San Francisco Court Debates Religions’ Right to Oppose ‘Gay’ Adoption
"Someone Should Tell These Fags The Whole Place Is Named For A Catholic Saint !"
- Was a resolution by the city of San Francisco condemning the Catholic Church’s teachings on homosexuality a violation of the U.S. Constitution or an expression of free speech? Oral arguments on this issue will be heard Wednesday by a panel of the Ninth Circuit Court of Appeals.
The debate is a result of Resolution 168-06, which was passed unanimously on March 21, 2006, by the
board of supervisors of the city and county of San Francisco and which urged the archbishop of San Francisco and Catholic Charities of San Francisco to defy church directives.
The document called on Cardinal William Levada, in his capacity as head of the Congregation for the Doctrine of the Faith at the Vatican, to withdraw his “discriminatory and defamatory directive” that Catholic Charities of the Archdiocese of San Francisco stop placing children in need of adoption with homosexual households.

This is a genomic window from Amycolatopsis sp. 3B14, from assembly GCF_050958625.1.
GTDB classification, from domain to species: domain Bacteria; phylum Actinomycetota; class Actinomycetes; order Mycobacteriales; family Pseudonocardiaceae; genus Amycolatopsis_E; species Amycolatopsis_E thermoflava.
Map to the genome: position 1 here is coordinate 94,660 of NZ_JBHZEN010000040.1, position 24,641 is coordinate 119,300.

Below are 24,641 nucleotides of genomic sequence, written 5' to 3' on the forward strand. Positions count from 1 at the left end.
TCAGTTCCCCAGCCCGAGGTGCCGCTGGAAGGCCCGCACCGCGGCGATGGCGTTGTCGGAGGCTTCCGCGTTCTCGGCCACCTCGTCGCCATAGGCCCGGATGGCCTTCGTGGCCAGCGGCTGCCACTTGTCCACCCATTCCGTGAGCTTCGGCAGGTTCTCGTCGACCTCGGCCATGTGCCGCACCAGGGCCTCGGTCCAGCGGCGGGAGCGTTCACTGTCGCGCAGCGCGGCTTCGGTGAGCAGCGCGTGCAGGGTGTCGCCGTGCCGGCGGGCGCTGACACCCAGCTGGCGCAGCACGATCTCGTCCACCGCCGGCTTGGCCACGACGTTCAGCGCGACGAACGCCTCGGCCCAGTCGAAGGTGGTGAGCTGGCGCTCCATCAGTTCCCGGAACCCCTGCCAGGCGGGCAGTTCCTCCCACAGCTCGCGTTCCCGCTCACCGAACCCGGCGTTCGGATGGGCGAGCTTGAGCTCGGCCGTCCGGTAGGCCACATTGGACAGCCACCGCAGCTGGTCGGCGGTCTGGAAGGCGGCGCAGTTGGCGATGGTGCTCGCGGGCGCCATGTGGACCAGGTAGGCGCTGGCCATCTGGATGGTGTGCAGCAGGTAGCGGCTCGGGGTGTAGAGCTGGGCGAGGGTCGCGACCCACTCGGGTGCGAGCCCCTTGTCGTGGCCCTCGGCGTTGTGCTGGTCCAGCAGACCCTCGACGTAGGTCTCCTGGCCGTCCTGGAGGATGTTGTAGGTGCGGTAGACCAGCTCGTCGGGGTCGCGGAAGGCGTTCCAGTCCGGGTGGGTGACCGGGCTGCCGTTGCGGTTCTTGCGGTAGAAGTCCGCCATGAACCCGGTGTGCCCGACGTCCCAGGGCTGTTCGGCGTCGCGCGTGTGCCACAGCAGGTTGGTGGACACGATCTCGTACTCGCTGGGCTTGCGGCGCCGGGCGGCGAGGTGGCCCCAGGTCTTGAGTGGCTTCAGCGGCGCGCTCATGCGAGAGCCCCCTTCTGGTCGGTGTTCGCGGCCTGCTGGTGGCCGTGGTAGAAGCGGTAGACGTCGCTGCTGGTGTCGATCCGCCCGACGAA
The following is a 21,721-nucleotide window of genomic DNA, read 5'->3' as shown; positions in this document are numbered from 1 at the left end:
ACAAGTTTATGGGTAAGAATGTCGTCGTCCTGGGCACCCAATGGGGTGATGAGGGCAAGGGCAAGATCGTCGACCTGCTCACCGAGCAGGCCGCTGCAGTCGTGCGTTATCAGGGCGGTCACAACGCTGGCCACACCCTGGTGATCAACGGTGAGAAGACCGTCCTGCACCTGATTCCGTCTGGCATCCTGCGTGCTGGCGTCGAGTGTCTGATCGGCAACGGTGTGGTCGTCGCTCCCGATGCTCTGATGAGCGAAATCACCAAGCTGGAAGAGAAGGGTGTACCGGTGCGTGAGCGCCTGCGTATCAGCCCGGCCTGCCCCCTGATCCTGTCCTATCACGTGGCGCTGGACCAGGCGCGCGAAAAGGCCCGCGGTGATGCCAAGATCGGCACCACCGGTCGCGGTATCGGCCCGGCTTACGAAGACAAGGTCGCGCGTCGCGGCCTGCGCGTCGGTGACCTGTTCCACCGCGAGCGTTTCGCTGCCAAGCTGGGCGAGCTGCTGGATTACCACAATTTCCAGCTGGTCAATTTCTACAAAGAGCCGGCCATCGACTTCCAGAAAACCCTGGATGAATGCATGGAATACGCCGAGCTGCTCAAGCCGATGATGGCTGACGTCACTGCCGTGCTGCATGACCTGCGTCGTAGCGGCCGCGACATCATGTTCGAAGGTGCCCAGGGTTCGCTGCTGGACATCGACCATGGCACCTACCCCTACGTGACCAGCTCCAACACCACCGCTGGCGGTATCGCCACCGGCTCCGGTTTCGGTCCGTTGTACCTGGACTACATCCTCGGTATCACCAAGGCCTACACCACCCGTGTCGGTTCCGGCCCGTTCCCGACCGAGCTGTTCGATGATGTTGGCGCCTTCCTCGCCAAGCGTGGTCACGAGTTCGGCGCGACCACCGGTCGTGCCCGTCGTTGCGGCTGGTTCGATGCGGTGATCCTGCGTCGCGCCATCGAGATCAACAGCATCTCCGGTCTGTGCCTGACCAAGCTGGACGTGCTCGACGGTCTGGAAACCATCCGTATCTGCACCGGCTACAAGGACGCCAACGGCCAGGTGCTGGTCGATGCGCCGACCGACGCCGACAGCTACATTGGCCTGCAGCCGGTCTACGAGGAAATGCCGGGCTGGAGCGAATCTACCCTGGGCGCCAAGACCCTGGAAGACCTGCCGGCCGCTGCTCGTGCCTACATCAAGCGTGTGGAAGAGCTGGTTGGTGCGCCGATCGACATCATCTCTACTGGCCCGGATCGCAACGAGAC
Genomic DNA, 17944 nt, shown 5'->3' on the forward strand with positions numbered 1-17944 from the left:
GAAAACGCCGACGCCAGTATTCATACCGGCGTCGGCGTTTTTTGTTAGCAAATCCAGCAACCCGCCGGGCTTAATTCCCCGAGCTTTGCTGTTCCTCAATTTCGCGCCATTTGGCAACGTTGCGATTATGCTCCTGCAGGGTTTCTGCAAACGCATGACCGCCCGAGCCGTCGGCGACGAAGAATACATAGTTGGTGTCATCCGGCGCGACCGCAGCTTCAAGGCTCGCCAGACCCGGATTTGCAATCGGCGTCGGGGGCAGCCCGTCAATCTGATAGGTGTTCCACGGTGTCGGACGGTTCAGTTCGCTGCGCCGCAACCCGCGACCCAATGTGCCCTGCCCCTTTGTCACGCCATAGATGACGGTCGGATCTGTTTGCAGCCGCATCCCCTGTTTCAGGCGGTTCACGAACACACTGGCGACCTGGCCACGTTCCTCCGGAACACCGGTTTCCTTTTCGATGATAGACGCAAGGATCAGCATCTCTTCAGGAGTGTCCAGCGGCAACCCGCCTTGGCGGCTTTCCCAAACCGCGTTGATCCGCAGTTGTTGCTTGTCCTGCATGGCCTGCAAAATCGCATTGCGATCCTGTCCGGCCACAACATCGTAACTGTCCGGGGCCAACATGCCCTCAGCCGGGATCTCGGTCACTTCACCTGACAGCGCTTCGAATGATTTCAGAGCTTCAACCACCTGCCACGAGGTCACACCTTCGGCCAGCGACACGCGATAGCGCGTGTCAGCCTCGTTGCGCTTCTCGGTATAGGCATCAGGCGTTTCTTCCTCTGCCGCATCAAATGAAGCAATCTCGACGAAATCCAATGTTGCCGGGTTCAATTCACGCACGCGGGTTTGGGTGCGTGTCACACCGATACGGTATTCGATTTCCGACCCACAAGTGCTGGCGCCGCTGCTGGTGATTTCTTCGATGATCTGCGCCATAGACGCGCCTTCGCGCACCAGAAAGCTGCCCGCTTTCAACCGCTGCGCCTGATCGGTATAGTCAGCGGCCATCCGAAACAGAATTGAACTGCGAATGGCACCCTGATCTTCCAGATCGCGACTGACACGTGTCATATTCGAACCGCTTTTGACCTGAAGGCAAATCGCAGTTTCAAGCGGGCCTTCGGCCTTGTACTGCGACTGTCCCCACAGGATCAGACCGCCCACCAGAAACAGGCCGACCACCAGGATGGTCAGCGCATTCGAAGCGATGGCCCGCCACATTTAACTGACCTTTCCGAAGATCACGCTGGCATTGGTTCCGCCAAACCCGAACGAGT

According to Catholic teaching, children should not be adopted by homosexual couples, because it does violence to them in the sense that the same-sex environment is not conducive to the children’s full human development. A child has a right to a mother and a father, and non-natural promotion of other “family” orders is not proper.
In addition, the March 21, 2006, resolution
alluded to the Vatican as a “foreign country” meddling in the affairs of the city and described the church’s moral teaching as
“insulting to all San Franciscans,” “hateful,” “insulting and callous,” “defamatory” and “absolutely unacceptable.”
William Donohue, president of the Catholic League for Religious and Civil Rights, said in a news release on March 22, 2006, that the board, “which has long shown its affinity for the radical gay agenda, has now demonstrated that it has nothing but contempt for the First Amendment provisions on religious liberty and the establishment of religion.”